a switching device that connects subscribers’ lines in automatic telephone and telegraph exchanges. It has a single input and several outputs; together with a control unit, it can select and connect one of the outputs to the input. An electromechanical selector consists of a rotor (a series of wipers made of a flexible material that are rigidly attached to a gear or ratchet wheel and constitute the input to which the hunting line is connected), a stator (a series of fixed brass contact segments or wires, insulated from one another, that constitutes the outputs or bank of the selector to which the desired lines are connected), and a drive (a device for moving the wipers).
Electromechanical selectors differ with respect to the type of motion and the number of wipers and the design of the bank and drive system. Some selectors have a single circular (rotary) or rectilinear motion of the wipers; others have two motions (one circular and the other rectilinear). The number and type of the wiper motions are determined by the design and the bank capacity of the selector. The most frequently used selector has three-wire inputs and outputs: a low-capacity unit may have 10–15 outputs, and a high-capacity unit may have 100, 200, 300, or 500 outputs. Low-capacity units have one wiper motion, an individual bank in the form of a set of contact segments located along an arc at 120° or 180°, and three- or two-pronged wipers to reduce the time of rotation to their initial position. They are driven by an electromagnet through which a series of DC control pulses are passed (for example, when dialing a number). Each time the armature of the electromagnet is attracted (direct drive) or released (revertive drive), the wipers are moved by steps along the contact segments until a connection to the desired line is made. Upon clearing, the wipers are returned to their initial positions by current pulses generated in the selector’s control units. This type is called an individual control, and a selector with such control is called a step-by-step selector.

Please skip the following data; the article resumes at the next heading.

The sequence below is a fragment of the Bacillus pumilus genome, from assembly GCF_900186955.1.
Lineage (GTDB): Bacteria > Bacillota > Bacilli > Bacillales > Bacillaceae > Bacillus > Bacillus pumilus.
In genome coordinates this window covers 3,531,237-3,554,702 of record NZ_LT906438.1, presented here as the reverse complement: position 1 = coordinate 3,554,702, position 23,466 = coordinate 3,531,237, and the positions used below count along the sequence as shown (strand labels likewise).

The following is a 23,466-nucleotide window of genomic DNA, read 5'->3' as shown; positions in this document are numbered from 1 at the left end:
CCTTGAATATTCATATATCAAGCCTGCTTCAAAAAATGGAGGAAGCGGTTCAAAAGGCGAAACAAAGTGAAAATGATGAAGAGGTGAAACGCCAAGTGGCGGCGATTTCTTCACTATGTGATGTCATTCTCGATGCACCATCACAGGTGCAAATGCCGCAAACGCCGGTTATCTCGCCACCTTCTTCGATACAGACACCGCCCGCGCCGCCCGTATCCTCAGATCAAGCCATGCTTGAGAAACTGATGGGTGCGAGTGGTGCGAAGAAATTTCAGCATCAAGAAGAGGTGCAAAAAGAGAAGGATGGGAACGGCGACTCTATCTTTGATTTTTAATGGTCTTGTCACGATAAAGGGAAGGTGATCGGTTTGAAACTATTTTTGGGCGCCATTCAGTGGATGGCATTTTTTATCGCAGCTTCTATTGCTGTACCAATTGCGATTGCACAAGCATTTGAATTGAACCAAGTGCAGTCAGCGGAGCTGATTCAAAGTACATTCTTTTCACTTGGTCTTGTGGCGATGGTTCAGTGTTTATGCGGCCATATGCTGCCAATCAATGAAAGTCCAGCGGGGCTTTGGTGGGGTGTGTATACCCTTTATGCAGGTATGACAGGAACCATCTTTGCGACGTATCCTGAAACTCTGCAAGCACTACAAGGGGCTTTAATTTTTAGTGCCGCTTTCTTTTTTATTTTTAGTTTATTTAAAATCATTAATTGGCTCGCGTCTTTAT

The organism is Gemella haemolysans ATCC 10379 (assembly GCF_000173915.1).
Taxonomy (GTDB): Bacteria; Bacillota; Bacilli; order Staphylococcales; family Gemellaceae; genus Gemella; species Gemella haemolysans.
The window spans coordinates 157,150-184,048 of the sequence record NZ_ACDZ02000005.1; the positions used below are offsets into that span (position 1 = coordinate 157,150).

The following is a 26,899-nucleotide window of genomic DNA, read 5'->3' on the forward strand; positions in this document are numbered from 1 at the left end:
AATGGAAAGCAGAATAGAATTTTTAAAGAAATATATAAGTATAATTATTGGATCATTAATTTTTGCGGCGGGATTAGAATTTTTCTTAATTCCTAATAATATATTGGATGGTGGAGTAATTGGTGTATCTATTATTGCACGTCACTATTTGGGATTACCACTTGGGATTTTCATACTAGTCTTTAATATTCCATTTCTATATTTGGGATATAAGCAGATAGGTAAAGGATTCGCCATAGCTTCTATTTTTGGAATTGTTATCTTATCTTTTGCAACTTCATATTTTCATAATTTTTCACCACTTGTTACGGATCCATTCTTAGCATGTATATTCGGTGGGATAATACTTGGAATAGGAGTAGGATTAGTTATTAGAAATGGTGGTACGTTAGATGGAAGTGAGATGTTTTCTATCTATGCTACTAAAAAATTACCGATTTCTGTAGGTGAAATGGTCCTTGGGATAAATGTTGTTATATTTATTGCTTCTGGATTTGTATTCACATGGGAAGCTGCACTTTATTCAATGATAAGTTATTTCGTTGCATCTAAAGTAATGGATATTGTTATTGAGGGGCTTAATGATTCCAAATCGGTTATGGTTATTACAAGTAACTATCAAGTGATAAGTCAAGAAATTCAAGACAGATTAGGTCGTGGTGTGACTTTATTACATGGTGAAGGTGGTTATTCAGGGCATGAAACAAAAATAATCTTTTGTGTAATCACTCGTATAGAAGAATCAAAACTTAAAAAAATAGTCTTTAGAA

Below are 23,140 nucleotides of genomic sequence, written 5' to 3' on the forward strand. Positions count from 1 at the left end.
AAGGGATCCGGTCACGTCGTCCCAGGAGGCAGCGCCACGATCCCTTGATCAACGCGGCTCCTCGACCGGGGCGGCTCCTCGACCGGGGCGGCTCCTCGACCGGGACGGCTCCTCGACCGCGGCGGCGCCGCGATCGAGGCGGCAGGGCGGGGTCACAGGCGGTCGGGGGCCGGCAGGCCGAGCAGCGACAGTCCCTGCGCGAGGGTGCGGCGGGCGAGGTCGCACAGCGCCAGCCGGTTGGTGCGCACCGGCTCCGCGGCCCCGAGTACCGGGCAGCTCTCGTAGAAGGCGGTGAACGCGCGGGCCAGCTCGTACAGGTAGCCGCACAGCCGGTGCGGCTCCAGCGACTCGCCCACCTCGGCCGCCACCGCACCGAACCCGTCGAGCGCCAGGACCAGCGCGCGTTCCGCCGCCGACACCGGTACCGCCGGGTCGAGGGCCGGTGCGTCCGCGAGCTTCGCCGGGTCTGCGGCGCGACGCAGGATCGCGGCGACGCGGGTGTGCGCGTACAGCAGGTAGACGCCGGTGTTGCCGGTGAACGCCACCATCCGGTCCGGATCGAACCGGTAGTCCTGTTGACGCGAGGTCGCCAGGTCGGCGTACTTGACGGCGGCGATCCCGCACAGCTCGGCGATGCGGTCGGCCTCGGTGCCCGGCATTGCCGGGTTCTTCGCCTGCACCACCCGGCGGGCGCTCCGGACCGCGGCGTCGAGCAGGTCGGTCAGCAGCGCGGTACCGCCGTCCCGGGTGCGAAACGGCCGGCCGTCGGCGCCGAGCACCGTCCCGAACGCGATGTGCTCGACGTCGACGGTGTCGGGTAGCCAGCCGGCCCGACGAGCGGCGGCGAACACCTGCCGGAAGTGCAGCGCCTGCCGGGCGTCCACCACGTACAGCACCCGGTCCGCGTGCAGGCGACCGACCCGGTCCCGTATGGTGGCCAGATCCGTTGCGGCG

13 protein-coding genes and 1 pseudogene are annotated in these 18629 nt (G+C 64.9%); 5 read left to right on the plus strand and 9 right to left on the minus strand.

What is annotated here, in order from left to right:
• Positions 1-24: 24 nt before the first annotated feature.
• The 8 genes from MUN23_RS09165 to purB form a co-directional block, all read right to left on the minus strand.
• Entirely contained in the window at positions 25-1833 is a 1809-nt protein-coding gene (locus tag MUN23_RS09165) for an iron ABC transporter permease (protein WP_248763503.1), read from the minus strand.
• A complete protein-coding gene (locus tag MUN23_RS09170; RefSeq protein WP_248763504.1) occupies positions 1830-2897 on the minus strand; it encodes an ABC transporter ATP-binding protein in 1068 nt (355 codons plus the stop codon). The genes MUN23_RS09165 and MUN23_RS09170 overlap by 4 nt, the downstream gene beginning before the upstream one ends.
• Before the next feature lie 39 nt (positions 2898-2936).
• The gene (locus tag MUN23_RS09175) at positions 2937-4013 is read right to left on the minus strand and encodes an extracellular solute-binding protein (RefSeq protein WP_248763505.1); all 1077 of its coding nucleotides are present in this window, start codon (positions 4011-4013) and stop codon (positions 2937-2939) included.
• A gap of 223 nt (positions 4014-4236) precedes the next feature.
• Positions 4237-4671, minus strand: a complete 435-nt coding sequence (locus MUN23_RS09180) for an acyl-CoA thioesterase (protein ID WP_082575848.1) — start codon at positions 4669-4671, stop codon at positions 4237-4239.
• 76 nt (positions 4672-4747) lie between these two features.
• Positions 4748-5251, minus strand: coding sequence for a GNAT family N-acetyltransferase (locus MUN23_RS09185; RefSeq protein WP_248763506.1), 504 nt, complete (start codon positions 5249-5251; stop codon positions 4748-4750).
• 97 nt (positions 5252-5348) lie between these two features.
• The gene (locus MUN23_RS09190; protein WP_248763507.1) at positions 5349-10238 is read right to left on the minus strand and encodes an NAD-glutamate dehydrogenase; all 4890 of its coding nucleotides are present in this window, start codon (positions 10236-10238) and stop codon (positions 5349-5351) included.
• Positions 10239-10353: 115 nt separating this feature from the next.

The bank of a high-capacity selector is divided into groups of outputs, so that the wipers must perform two motions: one to select a group and the other to select an output in the group. The bank may be individual or multiple, for groups of up to 40–60 selectors, and made in the form of a set of contact segments (for selectors having an individual bank) or a set of contact wires (for selectors having a multiple bank). The drive used for each type of motion may be individual or common to a group of selectors. In an individually controlled selector with a bank consisting of 10 groups (decades) of 10 outputs each, the wipers select a group during the first (vertical) motion and an output in the group during the second (rotary) motion. These are called two-motion selectors.
A common control is a system of horizontal and vertical shafts with spur pinions that are continuously rotated by an electric motor. The selector’s wipers are moved by a meshing of the selector pinion and the spur pinion of the vertical shaft when an individual clutch electromagnet is operated. This is known as a machine control, and selectors thus equipped are called machine selectors. The bank on a machine selector is divided into 25 groups (multiple frames) with 20 outputs each. During the first (circular) motion of the wipers a group with 20 outputs is selected, and during the second (radial) motion an output in the group is selected. Electromechanical selectors are also used in other automatic equipment.
REFERENCESKovaleva, V. D., V.P. Kalinina, and D.P. Kozlov. Telefoniia i telefonnye stantsii. Moscow, 1967.
Avtomaticheskaia kommutatsiia i telefoniia, parts 1–2. Edited by G.B. Metel’skii. Moscow, 1968–69.
Z. S. KOKHANOVA and O. I. PANKRATOVA